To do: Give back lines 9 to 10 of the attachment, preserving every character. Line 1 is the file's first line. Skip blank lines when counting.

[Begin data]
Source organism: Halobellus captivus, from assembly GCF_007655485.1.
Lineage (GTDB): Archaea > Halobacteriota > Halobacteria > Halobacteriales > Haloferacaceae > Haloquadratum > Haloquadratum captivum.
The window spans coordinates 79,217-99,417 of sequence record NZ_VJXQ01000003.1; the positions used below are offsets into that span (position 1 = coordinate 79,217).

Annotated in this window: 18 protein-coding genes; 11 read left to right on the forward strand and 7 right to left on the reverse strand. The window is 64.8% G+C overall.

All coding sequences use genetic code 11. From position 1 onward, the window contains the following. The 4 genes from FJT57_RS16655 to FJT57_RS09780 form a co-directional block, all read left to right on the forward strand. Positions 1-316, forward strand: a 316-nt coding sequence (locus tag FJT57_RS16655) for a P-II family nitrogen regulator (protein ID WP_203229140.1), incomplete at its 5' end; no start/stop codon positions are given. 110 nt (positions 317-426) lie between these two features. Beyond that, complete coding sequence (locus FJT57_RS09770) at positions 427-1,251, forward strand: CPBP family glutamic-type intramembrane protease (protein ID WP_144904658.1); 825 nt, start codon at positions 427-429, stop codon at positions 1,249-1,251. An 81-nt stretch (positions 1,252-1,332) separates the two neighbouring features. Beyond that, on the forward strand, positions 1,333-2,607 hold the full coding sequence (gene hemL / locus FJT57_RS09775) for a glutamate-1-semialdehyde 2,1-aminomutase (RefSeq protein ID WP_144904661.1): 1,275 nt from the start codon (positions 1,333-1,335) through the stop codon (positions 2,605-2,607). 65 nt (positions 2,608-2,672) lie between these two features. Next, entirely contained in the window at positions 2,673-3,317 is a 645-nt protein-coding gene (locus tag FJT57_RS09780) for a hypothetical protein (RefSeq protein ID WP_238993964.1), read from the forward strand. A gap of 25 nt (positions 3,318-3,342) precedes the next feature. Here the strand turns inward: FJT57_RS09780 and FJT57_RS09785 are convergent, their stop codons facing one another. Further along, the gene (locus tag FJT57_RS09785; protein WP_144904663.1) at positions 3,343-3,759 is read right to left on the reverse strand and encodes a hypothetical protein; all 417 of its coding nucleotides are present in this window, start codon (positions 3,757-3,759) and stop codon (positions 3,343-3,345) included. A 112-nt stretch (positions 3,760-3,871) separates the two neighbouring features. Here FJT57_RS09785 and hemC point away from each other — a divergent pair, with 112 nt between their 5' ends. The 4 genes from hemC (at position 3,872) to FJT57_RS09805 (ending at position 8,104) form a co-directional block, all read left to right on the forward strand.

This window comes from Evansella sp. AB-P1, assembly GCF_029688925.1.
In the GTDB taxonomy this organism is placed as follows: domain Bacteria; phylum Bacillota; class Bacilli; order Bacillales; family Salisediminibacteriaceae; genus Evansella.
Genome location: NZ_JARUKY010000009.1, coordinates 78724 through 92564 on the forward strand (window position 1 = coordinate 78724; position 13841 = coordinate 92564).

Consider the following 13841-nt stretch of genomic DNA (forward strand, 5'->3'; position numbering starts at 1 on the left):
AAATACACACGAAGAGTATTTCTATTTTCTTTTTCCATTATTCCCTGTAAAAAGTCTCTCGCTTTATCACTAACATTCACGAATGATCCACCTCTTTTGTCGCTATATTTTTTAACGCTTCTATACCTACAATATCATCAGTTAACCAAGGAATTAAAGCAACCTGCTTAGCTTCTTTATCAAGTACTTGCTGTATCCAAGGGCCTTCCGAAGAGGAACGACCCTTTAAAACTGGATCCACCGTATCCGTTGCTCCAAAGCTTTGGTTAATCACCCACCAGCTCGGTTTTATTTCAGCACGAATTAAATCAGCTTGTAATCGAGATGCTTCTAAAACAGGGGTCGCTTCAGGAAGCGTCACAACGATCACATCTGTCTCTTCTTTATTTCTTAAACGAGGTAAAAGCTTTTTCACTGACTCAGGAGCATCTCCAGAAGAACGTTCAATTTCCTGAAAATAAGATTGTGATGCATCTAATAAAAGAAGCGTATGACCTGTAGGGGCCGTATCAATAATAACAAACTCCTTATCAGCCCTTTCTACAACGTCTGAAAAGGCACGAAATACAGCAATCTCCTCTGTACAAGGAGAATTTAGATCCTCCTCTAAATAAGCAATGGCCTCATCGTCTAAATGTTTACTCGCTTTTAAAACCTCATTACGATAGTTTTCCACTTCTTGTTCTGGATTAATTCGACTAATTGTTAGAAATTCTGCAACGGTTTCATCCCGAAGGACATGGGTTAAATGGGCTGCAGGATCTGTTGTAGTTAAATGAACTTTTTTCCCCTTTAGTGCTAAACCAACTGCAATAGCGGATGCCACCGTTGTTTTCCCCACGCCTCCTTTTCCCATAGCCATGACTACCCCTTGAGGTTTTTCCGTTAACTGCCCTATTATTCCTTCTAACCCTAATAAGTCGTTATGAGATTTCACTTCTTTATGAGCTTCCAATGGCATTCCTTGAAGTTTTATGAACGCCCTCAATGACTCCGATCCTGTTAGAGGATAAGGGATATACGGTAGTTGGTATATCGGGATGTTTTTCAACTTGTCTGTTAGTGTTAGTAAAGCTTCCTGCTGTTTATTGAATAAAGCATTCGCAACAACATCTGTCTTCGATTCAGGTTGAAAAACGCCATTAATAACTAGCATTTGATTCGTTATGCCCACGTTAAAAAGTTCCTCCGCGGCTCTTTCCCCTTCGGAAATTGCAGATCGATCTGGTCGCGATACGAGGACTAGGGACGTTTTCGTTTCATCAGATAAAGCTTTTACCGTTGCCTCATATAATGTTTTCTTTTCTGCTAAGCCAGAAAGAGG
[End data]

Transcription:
Consider the following 13841-nt stretch of genomic DNA (forward strand, 5'->3'; position numbering starts at 1 on the left):
AAATACACACGAAGAGTATTTCTATTTTCTTTTTCCATTATTCCCTGTAAAAAGTCTCTCGCTTTATCACTAACATTCACGAATGATCCACCTCTTTTGTCGCTATATTTTTTAACGCTTCTATACCTACAATATCATCAGTTAACCAAGGAATTAAAGCAACCTGCTTAGCTTCTTTATCAAGTACTTGCTGTATCCAAGGGCCTTCCGAAGAGGAACGACCCTTTAAAACTGGATCCACCGTATCCGTTGCTCCAAAGCTTTGGTTAATCACCCACCAGCTCGGTTTTATTTCAGCACGAATTAAATCAGCTTGTAATCGAGATGCTTCTAAAACAGGGGTCGCTTCAGGAAGCGTCACAACGATCACATCTGTCTCTTCTTTATTTCTTAAACGAGGTAAAAGCTTTTTCACTGACTCAGGAGCATCTCCAGAAGAACGTTCAATTTCCTGAAAATAAGATTGTGATGCATCTAATAAAAGAAGCGTATGACCTGTAGGGGCCGTATCAATAATAACAAACTCCTTATCAGCCCTTTCTACAACGTCTGAAAAGGCACGAAATACAGCAATCTCCTCTGTACAAGGAGAATTTAGATCCTCCTCTAAATAAGCAATGGCCTCATCGTCTAAATGTTTACTCGCTTTTAAAACCTCATTACGATAGTTTTCCACTTCTTGTTCTGGATTAATTCGACTAATTGTTAGAAATTCTGCAACGGTTTCATCCCGAAGGACATGGGTTAAATGGGCTGCAGGATCTGTTGTAGTTAAATGAACTTTTTTCCCCTTTAGTGCTAAACCAACTGCAATAGCGGATGCCACCGTTGTTTTCCCCACGCCTCCTTTTCCCATAGCCATGACTACCCCTTGAGGTTTTTCCGTTAACTGCCCTATTATTCCTTCTAACCCTAATAAGTCGTTATGAGATTTCACTTCTTTATGAGCTTCCAATGGCATTCCTTGAAGTTTTATGAACGCCCTCAATGACTCCGATCCTGTTAGAGGATAAGGGATATACGGTAGTTGGTATATCGGGATGTTTTTCAACTTGTCTGTTAGTGTTAGTAAAGCTTCCTGCTGTTTATTGAATAAAGCATTCGCAACAACATCTGTCTTCGATTCAGGTTGAAAAACGCCATTAATAACTAGCATTTGATTCGTTATGCCCACGTTAAAAAGTTCCTCCGCGGCTCTTTCCCCTTCGGAAATTGCAGATCGATCTGGTCGCGATACGAGGACTAGGGACGTTTTCGTTTCATCAGATAAAGCTTTTACCGTTGCCTCATATAATGTTTTCTTTTCTGCTAAGCCAGAAAGAGG